‘Journalists are essential workers that should be treated as such,’ says International Federation of Journalists.
The International Federation of Journalists (IFJ) has voiced support for media workers to be included in the priority groups in the COVID-19 vaccination campaigns.
In a statement on Monday, the IFJ said it “supports the petition of its affiliates in Brazil, Peru and Uruguay for media workers to be considered as essential workers and their inclusion in the priority groups in the COVID-19 vaccination campaigns.”
“From the onset of the pandemic, journalists have overwhelmingly proved the essential role they play in informing their citizens and fighting against disinformation over the Covid-19. Journalists are essential workers that should be treated as such within national COVID-19 vaccination campaigns worldwide,” IFJ General Secretary Anthony Bellanger said.
The National Federation of Journalists of Brazil (FENAJ), National Association of Journalists of Peru (ANP) and the Central Board of Directors of the Uruguayan Press Association (APU) recently urged their governments to consider journalists as frontline workers.
“The inclusion of journalists among the priority groups is justified by the fact that similarly to other professions, such as health professionals, teachers, police or firefighters, media workers are obliged to put themselves at risk, guaranteeing every citizen access to reliable and public interest information,” the FENAJ said.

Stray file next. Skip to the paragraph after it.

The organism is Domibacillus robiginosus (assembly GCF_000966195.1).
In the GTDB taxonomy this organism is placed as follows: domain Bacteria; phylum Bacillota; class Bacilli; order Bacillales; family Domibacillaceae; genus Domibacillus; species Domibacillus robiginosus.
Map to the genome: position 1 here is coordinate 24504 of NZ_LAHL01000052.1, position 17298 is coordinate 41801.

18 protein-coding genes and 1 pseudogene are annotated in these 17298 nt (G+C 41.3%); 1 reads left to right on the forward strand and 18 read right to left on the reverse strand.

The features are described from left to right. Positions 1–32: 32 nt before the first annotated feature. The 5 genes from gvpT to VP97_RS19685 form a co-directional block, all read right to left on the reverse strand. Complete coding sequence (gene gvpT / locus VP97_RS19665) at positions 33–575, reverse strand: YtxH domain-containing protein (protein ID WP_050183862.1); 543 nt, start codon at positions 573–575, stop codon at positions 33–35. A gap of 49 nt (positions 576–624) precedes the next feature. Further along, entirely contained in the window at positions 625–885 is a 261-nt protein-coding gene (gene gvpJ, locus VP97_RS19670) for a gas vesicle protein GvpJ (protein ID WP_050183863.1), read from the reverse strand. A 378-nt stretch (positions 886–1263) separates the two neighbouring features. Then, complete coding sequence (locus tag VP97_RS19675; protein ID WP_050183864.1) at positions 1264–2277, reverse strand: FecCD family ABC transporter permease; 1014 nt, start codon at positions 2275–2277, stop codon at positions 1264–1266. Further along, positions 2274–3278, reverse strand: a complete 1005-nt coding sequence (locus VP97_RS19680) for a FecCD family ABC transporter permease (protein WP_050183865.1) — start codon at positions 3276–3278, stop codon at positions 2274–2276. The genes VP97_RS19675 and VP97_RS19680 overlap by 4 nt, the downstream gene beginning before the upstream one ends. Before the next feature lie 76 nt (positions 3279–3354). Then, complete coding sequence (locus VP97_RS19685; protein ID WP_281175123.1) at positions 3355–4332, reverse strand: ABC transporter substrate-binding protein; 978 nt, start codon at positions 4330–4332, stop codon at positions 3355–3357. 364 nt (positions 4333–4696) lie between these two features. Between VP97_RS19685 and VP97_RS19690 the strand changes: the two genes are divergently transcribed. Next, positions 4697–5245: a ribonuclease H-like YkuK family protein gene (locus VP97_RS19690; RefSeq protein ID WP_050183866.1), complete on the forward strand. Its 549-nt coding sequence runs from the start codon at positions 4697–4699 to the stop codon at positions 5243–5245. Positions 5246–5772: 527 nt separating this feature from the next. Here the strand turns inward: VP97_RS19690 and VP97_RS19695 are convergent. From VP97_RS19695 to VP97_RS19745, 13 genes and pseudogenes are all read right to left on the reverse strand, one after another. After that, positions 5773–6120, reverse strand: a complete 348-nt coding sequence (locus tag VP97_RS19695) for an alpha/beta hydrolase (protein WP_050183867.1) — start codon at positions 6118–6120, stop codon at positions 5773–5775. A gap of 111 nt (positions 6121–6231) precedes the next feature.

Noting that 108 journalists have died from COVID-19 in Peru, the ANP expressed concern over the exclusion of media workers from the priority groups that receive the COVID-19 vaccine.
“It is therefore unusual that the high level of vulnerability to which our colleagues are exposed, who provide journalistic coverage from potential hotspots of infection, has not been taken into account,” it said.
The APU, for its part, called on the government to consider this during their vaccination plan.
“Providing society with quality information is an essential service. Journalists are daily exposed to the potential contagion of the disease,” it added.